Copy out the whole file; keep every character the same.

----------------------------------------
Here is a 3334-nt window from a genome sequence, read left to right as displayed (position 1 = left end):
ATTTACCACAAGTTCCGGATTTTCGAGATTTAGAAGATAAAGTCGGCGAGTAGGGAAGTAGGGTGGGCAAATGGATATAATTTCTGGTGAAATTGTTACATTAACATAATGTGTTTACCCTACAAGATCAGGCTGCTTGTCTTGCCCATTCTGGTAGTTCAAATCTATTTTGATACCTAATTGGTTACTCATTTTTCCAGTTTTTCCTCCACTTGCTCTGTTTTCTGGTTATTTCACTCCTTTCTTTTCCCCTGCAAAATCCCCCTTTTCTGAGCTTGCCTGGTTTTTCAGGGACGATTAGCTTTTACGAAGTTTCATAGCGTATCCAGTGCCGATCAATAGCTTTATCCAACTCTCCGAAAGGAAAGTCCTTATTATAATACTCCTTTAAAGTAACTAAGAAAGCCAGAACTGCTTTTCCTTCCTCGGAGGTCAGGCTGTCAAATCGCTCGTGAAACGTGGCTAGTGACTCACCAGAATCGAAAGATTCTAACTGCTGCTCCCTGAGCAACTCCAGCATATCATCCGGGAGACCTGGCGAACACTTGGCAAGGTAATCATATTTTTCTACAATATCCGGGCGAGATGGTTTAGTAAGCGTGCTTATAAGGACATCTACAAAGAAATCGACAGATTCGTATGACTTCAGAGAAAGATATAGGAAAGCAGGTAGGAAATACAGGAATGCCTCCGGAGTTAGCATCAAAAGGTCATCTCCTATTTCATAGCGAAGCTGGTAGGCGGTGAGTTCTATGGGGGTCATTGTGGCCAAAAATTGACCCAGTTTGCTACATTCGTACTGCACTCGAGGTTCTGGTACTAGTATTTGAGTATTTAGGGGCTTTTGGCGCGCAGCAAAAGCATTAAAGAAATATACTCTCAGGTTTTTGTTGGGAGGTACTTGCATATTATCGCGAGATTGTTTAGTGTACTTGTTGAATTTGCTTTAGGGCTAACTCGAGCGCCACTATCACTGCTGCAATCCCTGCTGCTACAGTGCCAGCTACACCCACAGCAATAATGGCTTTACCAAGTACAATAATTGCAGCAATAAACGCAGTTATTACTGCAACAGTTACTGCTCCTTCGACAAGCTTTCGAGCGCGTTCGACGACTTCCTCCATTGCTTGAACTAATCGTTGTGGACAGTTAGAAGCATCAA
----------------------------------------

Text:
Here is a 3334-nt window from a genome sequence, read left to right as displayed (position 1 = left end):
ATTTACCACAAGTTCCGGATTTTCGAGATTTAGAAGATAAAGTCGGCGAGTAGGGAAGTAGGGTGGGCAAATGGATATAATTTCTGGTGAAATTGTTACATTAACATAATGTGTTTACCCTACAAGATCAGGCTGCTTGTCTTGCCCATTCTGGTAGTTCAAATCTATTTTGATACCTAATTGGTTACTCATTTTTCCAGTTTTTCCTCCACTTGCTCTGTTTTCTGGTTATTTCACTCCTTTCTTTTCCCCTGCAAAATCCCCCTTTTCTGAGCTTGCCTGGTTTTTCAGGGACGATTAGCTTTTACGAAGTTTCATAGCGTATCCAGTGCCGATCAATAGCTTTATCCAACTCTCCGAAAGGAAAGTCCTTATTATAATACTCCTTTAAAGTAACTAAGAAAGCCAGAACTGCTTTTCCTTCCTCGGAGGTCAGGCTGTCAAATCGCTCGTGAAACGTGGCTAGTGACTCACCAGAATCGAAAGATTCTAACTGCTGCTCCCTGAGCAACTCCAGCATATCATCCGGGAGACCTGGCGAACACTTGGCAAGGTAATCATATTTTTCTACAATATCCGGGCGAGATGGTTTAGTAAGCGTGCTTATAAGGACATCTACAAAGAAATCGACAGATTCGTATGACTTCAGAGAAAGATATAGGAAAGCAGGTAGGAAATACAGGAATGCCTCCGGAGTTAGCATCAAAAGGTCATCTCCTATTTCATAGCGAAGCTGGTAGGCGGTGAGTTCTATGGGGGTCATTGTGGCCAAAAATTGACCCAGTTTGCTACATTCGTACTGCACTCGAGGTTCTGGTACTAGTATTTGAGTATTTAGGGGCTTTTGGCGCGCAGCAAAAGCATTAAAGAAATATACTCTCAGGTTTTTGTTGGGAGGTACTTGCATATTATCGCGAGATTGTTTAGTGTACTTGTTGAATTTGCTTTAGGGCTAACTCGAGCGCCACTATCACTGCTGCAATCCCTGCTGCTACAGTGCCAGCTACACCCACAGCAATAATGGCTTTACCAAGTACAATAATTGCAGCAATAAACGCAGTTATTACTGCAACAGTTACTGCTCCTTCGACAAGCTTTCGAGCGCGTTCGACGACTTCCTCCATTGCTTGAACTAATCGTTGTGGACAGTTAGAAGCATCAA